He said this was because evaluation was “too often insufficiently prioritised by departments”, but wanted to make the spending review an iterative process, not a standalone event.

He highlighted one example, where a enterprising civil servant found over £1bn of savings that were hidden in poor data.

“I recently heard an example here from last year’s spending review, where a department had failed to provide standardised and comparable datasets to the relevant spending team in the Treasury.

“In response, a member of our Treasury team who happens to be a gifted coder took it upon himself to quickly code a solution that harmonised the data sets. As a result, his team identified savings of £1.3bn.”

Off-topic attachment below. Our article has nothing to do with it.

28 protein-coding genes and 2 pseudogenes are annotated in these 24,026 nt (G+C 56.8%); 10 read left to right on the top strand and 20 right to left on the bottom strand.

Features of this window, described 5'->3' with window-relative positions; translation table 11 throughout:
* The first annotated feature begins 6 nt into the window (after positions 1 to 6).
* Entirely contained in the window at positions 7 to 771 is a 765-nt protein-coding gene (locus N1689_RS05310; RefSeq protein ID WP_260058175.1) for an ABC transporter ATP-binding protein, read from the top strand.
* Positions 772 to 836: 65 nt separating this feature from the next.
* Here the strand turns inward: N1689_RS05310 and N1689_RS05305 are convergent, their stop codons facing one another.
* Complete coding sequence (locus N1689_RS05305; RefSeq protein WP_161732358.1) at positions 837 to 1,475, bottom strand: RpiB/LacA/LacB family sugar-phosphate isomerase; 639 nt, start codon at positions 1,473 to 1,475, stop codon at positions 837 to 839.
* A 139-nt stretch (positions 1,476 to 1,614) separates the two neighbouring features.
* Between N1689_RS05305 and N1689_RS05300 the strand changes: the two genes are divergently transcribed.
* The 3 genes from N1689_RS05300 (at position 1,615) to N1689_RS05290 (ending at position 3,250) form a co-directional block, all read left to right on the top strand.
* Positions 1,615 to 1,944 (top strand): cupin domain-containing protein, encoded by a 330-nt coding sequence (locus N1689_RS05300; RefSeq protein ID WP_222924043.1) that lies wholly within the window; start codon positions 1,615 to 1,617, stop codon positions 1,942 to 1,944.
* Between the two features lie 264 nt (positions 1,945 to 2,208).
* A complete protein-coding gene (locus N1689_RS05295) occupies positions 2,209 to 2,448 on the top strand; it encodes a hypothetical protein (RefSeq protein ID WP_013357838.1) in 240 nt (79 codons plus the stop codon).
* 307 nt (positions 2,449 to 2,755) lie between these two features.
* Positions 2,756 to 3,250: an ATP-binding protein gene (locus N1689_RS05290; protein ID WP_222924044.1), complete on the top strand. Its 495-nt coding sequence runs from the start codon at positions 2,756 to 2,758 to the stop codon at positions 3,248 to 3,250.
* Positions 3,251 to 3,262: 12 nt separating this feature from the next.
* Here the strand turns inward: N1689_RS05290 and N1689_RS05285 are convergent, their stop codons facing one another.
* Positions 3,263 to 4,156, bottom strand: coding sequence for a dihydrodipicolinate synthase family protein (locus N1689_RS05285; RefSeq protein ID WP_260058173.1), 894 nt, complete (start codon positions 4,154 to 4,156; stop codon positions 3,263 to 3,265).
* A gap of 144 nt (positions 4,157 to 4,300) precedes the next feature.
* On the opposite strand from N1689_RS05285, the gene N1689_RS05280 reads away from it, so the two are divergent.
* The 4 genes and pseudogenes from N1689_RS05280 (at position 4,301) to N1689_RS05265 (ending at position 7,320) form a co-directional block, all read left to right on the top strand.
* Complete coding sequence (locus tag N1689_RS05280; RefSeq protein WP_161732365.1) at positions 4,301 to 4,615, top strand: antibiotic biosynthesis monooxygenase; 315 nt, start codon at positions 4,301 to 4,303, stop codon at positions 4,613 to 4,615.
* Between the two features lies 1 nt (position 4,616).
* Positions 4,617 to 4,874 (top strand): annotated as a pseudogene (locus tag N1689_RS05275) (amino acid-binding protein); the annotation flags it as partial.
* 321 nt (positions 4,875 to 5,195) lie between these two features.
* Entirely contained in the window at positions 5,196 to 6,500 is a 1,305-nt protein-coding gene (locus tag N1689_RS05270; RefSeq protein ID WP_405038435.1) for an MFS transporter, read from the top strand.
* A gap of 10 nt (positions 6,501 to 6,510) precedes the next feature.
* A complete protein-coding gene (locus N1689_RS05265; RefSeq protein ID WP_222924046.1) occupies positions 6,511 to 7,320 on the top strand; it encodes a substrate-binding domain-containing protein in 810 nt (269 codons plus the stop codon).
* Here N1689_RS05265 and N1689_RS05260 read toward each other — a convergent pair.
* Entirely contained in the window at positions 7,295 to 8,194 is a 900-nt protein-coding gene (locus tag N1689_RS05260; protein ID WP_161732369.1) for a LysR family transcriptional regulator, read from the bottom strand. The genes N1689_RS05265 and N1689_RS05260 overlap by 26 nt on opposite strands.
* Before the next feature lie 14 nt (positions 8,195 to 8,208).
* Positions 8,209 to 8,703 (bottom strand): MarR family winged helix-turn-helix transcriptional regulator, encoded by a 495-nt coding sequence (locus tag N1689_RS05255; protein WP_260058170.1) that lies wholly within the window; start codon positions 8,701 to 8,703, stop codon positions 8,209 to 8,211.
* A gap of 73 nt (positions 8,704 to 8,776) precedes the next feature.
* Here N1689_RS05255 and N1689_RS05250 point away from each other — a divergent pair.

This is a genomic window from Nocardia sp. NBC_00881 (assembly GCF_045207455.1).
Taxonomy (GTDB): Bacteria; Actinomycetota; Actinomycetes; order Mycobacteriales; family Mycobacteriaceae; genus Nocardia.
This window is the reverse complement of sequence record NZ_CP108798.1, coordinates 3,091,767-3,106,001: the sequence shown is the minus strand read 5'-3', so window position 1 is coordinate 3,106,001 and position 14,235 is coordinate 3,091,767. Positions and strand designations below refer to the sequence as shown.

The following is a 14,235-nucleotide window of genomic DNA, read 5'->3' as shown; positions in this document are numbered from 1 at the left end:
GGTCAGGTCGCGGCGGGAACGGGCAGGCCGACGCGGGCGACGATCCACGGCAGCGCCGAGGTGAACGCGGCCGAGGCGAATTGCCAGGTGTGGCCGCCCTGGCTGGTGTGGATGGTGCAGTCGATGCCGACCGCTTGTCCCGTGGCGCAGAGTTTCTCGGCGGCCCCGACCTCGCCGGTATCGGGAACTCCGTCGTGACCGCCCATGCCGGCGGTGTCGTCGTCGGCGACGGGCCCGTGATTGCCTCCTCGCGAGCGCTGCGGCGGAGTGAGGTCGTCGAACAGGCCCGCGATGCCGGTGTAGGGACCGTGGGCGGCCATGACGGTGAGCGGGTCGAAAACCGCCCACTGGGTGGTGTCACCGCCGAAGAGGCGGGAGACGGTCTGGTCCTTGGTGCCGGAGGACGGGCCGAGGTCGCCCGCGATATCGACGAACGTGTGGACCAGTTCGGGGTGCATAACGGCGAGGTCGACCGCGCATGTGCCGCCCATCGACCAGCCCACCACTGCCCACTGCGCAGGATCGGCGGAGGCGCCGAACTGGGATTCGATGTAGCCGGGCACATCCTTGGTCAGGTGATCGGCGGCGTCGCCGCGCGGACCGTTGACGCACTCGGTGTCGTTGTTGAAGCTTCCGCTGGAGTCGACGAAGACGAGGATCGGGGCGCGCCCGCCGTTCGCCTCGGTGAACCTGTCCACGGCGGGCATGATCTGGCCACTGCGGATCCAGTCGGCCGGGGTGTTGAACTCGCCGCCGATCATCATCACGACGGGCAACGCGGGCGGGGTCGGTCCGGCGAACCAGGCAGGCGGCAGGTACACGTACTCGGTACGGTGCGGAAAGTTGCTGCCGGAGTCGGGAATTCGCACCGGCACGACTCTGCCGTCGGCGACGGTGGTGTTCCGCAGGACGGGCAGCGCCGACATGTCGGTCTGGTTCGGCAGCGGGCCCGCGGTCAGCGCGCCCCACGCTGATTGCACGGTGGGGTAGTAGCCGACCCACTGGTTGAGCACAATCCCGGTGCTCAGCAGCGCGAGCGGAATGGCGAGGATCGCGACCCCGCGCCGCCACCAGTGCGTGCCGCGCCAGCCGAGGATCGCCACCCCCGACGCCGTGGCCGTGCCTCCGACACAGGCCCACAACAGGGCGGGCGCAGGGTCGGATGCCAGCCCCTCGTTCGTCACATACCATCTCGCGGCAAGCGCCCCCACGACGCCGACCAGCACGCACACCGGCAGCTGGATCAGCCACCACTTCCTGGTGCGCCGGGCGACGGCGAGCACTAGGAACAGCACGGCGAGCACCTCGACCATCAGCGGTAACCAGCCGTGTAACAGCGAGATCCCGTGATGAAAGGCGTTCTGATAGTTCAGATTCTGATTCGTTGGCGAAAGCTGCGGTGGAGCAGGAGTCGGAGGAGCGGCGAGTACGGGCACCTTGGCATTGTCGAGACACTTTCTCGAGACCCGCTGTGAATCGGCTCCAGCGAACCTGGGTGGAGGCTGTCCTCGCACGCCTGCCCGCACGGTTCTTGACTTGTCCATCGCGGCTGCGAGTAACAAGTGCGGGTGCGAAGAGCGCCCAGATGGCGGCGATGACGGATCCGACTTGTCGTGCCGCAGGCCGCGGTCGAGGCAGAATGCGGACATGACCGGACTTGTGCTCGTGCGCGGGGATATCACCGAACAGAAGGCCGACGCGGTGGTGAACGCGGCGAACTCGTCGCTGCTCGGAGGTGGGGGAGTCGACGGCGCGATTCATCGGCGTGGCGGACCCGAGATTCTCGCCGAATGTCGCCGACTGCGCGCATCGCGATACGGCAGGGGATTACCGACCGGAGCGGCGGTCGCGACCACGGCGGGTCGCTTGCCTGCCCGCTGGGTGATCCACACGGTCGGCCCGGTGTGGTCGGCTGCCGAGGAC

While Barclay said “that’s great to see”, he said “it shouldn’t rely on the initiative of one individual”.

He added: “This approach should be the norm. Work has already begun to incentivise departments and importantly, arm’s length bodies, to supply higher quality standardised data and to support the Treasury to better interrogate this data.”

The Treasury itself also needs to think differently about its relationship to data, he added, for example in civil service pay proposals.

“Bringing together different datasets covering pay, pensions, and property can help determine future civil service workforce requirements, including which jobs we can move out of London.”

He revealed he had established a small team of analysts and developers “to provide more data science expertise and bring agile product practices to the Treasury both in the lead up to the Spending Review, and beyond.”